A merchant seaman, Alfred was rarely present in John’s life, even absent at his birth. His frequent and lengthy time away from home eventually led Julia to separate from him when John was four, and he ultimately ended up living with his Aunt Mimi and her husband, George Smith, throughout his youth. It was John’s mother, though, who gave him a life-changing gift while he was in his teens – his first guitar.
July 6, 1957 marked a turning point in John’s life when he met Paul McCartney at a church outing and soon after joined a band with him called The Quarrymen. Soon after, Paul introduced George Harrison to Lennon, followed by several college friends. Other musicians came and went over a few short years, and in 1962 Ringo Starr joined as drummer, replacing the original drummer, Pete Best. The band’s name changed as well. Inspired by Buddy Holly’s band, The Crickets, The Quarrymen became The Beatles.
Several early singles became big hits in Britain, including Love Me Do, Please Please Me, I Want To Hold Your Hand, and She Loves You, but on February 9, 1964, Beatlemania was launched on The Ed Sullivan Show, and the “British Invasion” began.
Lennon’s life wasn’t without its quieter side. In 1962, he married Cynthia Powell and had a son, Julian. The couple eventually divorced and he met Japanese artist Yoko Ono, in 1966. John and Yoko’s artistic endeavors caused friction for The Beatles with their political activism and peaceful protests. These even resulted in threats of deportation by the Nixon administration, which masked its real reason—Lennon’s protest against the Vietnam War—with a 1968 marijuana conviction in Britain.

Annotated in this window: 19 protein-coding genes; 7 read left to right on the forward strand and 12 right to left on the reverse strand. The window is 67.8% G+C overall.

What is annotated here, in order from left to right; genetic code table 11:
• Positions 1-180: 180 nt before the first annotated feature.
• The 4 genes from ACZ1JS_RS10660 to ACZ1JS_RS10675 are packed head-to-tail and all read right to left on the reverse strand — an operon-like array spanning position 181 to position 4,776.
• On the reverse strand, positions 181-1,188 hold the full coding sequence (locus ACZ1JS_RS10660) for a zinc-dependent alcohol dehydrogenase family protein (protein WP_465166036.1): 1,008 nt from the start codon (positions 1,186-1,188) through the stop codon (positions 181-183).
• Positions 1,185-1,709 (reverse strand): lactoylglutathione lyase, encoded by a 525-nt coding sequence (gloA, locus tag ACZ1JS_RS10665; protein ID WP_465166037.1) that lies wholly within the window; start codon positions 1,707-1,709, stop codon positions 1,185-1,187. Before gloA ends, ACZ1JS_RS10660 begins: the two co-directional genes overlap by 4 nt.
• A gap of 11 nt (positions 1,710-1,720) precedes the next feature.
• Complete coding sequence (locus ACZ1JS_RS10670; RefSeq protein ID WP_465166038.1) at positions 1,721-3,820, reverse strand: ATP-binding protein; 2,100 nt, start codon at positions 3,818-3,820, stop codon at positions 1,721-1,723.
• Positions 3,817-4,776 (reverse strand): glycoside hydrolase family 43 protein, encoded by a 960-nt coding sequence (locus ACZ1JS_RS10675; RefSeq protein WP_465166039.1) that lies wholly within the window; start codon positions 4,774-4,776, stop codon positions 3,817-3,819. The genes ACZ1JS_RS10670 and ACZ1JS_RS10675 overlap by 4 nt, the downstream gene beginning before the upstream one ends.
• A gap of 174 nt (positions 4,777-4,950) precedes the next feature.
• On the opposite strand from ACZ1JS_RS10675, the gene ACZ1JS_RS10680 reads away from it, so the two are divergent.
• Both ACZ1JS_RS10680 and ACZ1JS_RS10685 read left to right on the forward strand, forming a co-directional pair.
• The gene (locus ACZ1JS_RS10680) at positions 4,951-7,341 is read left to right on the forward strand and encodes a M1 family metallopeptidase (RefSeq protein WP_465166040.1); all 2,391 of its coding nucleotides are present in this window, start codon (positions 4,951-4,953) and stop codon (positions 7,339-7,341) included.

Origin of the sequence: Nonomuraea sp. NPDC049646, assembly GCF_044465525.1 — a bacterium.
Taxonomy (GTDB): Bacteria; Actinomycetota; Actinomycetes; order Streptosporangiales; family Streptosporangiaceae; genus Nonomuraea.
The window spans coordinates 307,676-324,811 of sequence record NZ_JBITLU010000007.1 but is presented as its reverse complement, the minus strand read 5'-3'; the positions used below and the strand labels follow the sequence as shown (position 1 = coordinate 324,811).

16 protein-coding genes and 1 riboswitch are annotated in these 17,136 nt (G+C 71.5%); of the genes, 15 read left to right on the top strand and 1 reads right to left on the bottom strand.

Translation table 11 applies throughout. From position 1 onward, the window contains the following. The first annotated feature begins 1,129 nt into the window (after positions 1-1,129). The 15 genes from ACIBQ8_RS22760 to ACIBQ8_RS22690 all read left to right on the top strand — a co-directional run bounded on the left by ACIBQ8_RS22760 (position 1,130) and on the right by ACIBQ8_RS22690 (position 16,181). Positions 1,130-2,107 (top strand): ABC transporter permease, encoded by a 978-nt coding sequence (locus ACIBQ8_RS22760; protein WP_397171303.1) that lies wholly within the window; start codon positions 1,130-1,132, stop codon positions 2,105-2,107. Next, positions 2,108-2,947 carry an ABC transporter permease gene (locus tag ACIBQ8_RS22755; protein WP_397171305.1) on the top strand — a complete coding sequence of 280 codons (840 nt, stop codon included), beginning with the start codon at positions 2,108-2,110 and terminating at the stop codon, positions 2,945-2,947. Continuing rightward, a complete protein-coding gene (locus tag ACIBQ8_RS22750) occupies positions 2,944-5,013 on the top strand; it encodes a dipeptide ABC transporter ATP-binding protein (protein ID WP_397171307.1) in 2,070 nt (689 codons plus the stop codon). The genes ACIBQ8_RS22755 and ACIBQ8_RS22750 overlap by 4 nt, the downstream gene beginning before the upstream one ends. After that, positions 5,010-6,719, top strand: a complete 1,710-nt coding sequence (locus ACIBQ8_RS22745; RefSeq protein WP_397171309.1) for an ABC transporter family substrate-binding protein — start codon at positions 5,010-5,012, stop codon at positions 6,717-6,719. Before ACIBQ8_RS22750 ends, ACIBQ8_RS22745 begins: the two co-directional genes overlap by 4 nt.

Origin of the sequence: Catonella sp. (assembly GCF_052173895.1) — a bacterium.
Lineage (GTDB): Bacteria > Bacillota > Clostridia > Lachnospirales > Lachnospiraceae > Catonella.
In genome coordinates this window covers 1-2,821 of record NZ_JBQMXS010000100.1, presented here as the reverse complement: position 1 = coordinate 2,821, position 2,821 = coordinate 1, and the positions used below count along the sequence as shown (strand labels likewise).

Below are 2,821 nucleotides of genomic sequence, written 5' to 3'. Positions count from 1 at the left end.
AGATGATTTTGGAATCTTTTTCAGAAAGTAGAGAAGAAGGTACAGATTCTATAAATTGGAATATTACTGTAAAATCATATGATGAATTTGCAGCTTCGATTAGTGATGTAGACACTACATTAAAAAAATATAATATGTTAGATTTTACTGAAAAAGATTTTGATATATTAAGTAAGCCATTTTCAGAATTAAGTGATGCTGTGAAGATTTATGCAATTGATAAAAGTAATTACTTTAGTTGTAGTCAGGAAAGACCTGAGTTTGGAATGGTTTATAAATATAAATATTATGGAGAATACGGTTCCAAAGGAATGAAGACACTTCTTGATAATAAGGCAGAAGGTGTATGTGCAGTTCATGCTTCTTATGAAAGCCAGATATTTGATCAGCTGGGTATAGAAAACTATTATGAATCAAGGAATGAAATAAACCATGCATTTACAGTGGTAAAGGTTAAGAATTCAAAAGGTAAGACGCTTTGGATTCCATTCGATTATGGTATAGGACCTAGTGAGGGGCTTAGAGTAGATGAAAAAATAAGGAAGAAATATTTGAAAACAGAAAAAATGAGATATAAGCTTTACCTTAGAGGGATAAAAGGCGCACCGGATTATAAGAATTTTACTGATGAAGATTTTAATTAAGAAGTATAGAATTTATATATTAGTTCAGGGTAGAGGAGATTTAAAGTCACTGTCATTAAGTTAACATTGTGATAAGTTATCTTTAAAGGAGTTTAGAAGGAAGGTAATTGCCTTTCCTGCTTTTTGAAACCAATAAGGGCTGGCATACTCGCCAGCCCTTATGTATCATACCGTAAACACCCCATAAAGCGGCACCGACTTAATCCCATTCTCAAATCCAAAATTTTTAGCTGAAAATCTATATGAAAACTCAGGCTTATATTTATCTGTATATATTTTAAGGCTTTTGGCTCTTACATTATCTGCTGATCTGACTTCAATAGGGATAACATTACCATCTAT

Lennon departed from The Beatles in 1969 shortly after recording Abbey Road and continued his musical life. Solo albums included Wedding Album, Live Peace in Toronto 1969, and Imagine. In 1973, he and Ono separated, during which time Lennon continued to record in what he called his “lost weekend”. He and Ono rekindled in 1975, having a son, Sean, in October of that year. At that point, Lennon took a break from the music industry to concentrate on his family. He and Yoko returned to the music scene in 1980 with what would be John’s comeback album, Double Fantasy. An extensive extravaganza was planned: interviews, tours, follow-ups, and more.
All of this came to a grinding halt on December 8, 1980. Crazed fan, Mark David Chapman, who’d had memorabilia signed by Lennon earlier that day, shot Lennon in the back multiple times as he and Ono were entering their New York apartment. Lennon was pronounced dead at Roosevelt Hospital later that night.
With all of the controversy and hysteria he stirred up over the years—with The Beatles and solo—Lennon led a legendary life of music, activism, family, friends, and followers. Even with all of the personal heartbreak and creative tension among those closest to him, his adoring fans will remember him as an icon and humanitarian, reminding the world that despite all of our hardships, in the end, all you need is love.